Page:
Police detain two Malaysian opposition activists as election contest heats up

15 Feb 2008
KUALA LUMPUR, Malaysia (AP) – Police detained two opposition activists who protested outside the national palace Friday to voice fears that the March 8 general elections would be rigged by the government.
Tian Chua, the information chief of the People’s Justice Party, was taken into custody when he tried to address about 30 people after handing palace officials a protest note. An unidentified supporter was also detained, said opposition official Syed Azman Syed Ahmad Nawawi.
The note urged Malaysia’s constitutional monarch to look into the opposition parties’ concerns that the elections would be rigged by the government, a claim regularly made before elections.
«This is a bad sign that the authorities are trying to block us from speaking,» Syed Azman said. «We are worried that this will become a dirty election.
Both men were taken to a police station in Kuala Lumpur’s Brickfields district, but it was not immediately clear why they had been detained. Police in Brickfields declined to comment.
Some independent election observers have backed opposition claims that polls in Malaysia are steered in favor of the ruling coalition through gerrymandering of constituencies, manipulation of postal votes, use of bogus voters and vote buying.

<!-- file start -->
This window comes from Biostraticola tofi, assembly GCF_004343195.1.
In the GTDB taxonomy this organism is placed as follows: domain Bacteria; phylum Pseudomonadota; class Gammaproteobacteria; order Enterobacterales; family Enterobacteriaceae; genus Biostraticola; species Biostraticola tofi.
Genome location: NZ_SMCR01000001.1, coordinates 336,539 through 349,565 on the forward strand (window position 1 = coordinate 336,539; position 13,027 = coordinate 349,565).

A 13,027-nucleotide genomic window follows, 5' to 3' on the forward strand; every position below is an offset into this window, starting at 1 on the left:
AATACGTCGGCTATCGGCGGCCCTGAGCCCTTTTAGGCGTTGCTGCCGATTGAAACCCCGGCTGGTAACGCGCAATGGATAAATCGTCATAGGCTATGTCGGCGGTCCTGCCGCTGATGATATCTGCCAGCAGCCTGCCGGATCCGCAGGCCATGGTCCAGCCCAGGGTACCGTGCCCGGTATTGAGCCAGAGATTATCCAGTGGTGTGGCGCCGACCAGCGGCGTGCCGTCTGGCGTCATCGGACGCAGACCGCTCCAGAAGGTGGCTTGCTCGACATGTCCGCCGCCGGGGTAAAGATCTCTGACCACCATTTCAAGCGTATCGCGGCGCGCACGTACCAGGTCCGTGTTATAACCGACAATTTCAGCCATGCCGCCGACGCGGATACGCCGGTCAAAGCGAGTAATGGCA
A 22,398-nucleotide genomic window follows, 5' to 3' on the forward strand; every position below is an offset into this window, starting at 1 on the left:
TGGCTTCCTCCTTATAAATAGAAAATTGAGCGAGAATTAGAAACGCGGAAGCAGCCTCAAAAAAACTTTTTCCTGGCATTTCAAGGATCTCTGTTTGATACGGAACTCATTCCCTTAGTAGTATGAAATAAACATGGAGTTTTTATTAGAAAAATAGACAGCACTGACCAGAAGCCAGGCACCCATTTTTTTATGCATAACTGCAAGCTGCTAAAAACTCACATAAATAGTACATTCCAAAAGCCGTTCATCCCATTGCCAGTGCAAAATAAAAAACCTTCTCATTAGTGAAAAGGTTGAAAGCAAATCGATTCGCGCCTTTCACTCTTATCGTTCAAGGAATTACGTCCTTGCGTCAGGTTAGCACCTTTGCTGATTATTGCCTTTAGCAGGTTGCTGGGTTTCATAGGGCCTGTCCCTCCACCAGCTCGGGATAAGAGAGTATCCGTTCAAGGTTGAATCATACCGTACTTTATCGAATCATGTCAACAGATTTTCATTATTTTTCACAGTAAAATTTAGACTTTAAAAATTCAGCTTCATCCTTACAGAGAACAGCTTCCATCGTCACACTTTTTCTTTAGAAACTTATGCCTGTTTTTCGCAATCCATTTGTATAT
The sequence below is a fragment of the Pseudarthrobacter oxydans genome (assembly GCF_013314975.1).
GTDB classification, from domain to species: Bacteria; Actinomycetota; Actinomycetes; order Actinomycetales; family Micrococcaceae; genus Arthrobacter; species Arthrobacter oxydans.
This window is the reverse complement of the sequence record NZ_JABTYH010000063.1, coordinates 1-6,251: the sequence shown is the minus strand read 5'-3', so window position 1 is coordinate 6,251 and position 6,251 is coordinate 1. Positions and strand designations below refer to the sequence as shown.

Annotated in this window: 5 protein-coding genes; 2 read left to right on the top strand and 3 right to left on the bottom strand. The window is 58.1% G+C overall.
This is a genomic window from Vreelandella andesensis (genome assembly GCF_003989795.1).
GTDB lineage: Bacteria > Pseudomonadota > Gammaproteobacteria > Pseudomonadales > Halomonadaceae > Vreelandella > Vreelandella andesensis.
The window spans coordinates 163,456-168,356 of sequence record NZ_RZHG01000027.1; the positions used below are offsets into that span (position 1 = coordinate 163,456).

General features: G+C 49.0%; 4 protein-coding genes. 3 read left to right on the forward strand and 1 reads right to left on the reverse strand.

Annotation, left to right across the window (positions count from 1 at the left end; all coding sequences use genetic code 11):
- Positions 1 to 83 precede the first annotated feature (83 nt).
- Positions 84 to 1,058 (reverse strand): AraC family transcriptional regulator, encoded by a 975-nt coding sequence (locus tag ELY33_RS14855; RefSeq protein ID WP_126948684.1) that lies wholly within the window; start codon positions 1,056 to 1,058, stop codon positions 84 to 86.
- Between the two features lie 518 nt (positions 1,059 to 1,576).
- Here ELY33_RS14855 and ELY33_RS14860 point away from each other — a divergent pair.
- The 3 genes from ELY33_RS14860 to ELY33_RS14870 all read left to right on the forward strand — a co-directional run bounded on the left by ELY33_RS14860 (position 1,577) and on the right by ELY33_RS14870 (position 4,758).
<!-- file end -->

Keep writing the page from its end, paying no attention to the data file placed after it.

The government has repeatedly denied any irregularities, saying electoral rolls have been cleaned up and the polling system is transparent.
The arrests came as politicians on both sides began unofficially campaigning after the Election Commission announced the polling date on Thursday.
Deputy Prime Minister Najib Razak visited northeastern Kelantan, the only one of Malaysia’s 13 states ruled by the opposition, and pledged big improvements if the National Front coalition wrests control of Kelantan from the opposition Pan-Malaysian Islamic Party.
«If the National Front is given the mandate, the people of Kelantan would not have to migrate to other states in search of jobs, as is the case now,» the national news agency Bernama quoted Najib as saying in a speech to more than 3,000 people.
The National Front, led by Prime Minister Abdullah Ahmad Badawi, is expected to easily win the elections, but with a smaller parliamentary majority because of public concerns over inflation, alleged corruption, crime and racial and religious tensions.